Collaborative Learning Environments: Exploring Student Attitudes and Satisfaction in Face-to-Face and Asynchronous Computer Conferencing Settings
Save to My Collections
Ocker, R.J. (2001). Collaborative Learning Environments: Exploring Student Attitudes and Satisfaction in Face-to-Face and Asynchronous Computer Conferencing Settings. Journal of Interactive Learning Research, 12(4), 427-448. Chesapeake, VA: AACE.
Retrieved from http://www.editlib.org/p/21867.
Journal of Interactive Learning Research
Volume 12, Issue 4, October 2001
Association for the Advancement of Computing in Education (AACE) Chesapeake, VA
More Information on JILR
Although collaborative learning techniques have been shown to enhance the learning experience, it is difficult to incorporate these concepts into courses without requiring students to collaborate outside of class. There is an ever increasing number of nontraditional university students who find it difficult to schedule the necessary meetings with team members to accomplish collaborative tasks. This empirical study explored the impact on nontraditional students of using asynchronous conferencing technology to complete collaborative teamwork. Following a repeated-measures experimental design, each student team collaborated on two assignments, one using face-to-face collaboration and the other using asynchronous computer conferencing technology for collaboration. Empirical findings indicate that, although students in both treatments were equally satisfied with the quality of the collaborative solution that they produced, students were more satisfied with the face-to-face collaboration process. Preexperiment attitudes toward collaboration were successful in predicting student satisfaction with the face-to-face collaboration process, but not the asynchronous process. Compared to women, men were more comfortable with the concept of collaborative team assignments. However, women were more satisfied with asynchronous collaboration compared to men.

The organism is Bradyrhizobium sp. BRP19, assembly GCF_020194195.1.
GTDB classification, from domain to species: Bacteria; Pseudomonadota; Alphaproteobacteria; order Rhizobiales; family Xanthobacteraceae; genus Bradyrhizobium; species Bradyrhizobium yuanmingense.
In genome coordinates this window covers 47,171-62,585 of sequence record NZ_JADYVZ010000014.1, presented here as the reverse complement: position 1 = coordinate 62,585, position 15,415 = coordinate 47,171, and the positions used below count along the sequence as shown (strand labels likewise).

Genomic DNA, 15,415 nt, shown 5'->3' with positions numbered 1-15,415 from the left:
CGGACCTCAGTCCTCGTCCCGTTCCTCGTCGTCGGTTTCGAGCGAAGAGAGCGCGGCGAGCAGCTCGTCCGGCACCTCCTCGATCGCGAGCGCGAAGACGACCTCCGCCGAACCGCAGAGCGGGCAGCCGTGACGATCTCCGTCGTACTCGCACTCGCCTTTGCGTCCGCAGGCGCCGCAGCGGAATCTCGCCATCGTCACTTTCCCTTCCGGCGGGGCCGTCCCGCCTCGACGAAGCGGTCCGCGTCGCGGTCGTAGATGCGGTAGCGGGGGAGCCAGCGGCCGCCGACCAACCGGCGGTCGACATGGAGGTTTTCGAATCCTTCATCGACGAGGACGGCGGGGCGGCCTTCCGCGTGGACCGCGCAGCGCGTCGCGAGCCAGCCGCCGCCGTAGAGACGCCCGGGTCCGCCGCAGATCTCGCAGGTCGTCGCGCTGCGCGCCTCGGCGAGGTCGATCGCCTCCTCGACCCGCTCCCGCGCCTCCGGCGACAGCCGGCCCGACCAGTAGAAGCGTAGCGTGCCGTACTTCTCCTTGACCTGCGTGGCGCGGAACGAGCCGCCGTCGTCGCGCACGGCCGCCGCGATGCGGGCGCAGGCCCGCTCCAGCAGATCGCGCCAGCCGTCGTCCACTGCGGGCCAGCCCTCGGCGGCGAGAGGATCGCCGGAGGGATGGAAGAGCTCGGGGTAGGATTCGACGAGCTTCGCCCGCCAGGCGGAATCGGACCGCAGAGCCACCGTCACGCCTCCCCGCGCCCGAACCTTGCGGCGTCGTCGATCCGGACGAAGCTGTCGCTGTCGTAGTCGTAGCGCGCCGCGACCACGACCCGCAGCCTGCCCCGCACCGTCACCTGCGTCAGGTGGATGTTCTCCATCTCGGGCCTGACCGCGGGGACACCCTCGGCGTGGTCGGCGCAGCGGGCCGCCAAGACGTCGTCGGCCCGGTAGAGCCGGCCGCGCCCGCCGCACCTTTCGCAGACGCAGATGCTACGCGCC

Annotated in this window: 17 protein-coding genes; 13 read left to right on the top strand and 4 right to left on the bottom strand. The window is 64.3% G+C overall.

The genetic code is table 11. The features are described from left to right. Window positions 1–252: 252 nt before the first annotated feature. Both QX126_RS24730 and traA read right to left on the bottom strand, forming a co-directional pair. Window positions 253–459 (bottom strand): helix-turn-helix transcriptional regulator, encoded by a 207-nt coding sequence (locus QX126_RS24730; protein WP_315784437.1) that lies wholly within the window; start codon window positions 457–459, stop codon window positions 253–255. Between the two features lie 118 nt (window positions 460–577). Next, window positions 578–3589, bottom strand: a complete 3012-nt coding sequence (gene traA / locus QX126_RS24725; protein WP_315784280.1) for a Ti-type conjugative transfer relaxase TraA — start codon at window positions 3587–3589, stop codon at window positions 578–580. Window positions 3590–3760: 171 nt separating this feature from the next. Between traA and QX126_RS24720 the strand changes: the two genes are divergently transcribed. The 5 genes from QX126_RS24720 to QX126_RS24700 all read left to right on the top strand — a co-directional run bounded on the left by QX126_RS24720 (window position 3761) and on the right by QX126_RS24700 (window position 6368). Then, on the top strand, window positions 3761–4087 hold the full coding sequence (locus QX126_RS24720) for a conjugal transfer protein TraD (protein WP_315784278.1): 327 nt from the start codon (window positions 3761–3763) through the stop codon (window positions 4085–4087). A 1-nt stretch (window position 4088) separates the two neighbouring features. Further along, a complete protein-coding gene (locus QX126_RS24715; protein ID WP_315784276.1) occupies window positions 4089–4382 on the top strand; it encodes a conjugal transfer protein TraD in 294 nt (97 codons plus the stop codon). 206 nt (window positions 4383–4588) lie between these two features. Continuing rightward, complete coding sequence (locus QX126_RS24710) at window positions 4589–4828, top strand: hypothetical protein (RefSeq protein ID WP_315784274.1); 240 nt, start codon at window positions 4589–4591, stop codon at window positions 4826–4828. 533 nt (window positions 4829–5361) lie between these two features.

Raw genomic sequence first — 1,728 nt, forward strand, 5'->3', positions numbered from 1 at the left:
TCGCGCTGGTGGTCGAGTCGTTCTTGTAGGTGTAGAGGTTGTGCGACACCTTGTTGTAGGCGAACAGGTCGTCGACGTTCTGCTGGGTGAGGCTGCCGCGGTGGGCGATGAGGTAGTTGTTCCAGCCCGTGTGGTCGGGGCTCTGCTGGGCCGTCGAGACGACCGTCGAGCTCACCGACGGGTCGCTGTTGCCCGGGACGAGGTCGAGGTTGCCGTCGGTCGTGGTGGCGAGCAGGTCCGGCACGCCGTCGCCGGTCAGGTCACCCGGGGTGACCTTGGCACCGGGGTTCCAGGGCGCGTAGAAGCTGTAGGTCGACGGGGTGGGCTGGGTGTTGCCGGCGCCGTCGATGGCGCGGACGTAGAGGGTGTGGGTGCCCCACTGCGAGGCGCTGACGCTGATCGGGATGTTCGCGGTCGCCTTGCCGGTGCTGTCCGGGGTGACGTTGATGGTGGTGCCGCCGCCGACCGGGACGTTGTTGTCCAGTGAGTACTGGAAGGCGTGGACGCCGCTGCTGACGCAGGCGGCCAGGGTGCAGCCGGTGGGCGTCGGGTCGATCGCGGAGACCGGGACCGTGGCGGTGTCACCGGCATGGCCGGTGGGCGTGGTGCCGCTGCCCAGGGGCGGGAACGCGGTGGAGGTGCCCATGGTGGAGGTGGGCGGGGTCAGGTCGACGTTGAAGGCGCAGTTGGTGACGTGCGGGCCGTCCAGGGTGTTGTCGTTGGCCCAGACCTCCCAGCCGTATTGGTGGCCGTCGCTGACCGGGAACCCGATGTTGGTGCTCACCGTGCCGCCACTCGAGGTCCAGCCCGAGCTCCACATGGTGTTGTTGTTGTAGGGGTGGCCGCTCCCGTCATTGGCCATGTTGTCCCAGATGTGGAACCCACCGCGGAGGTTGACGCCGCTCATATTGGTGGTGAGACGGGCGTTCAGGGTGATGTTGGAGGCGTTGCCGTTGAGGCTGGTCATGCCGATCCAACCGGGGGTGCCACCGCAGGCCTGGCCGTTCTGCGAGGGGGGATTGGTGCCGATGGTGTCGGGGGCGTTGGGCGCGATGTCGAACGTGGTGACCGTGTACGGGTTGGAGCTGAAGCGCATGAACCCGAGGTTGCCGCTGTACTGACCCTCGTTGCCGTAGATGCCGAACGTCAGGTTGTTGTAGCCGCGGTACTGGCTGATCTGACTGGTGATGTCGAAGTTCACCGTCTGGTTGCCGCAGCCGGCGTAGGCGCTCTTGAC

- Supporting E-Learning with Technologies for Electronic Documents
- Generation Y Learning in the 21st Century: Integration of Virtual Worlds and Cloud Computing Services
- Usage Analysis in Learning Systems
- Web 2.0 Enabled Blended Learning
- Collectives, Networks and Groups in Social Software for E-Learning
- Open social software applications and their impact on distance education
- e-Learning platforms for Semantic Web
- Changing Learning with Mobile, Paperless eBooks.
- Learning Objects in Context
- Assessing Social Ability in Online Learning Environments
Comments & Discussion
Comment on the paper above. You must be registered to participate. Registration is free.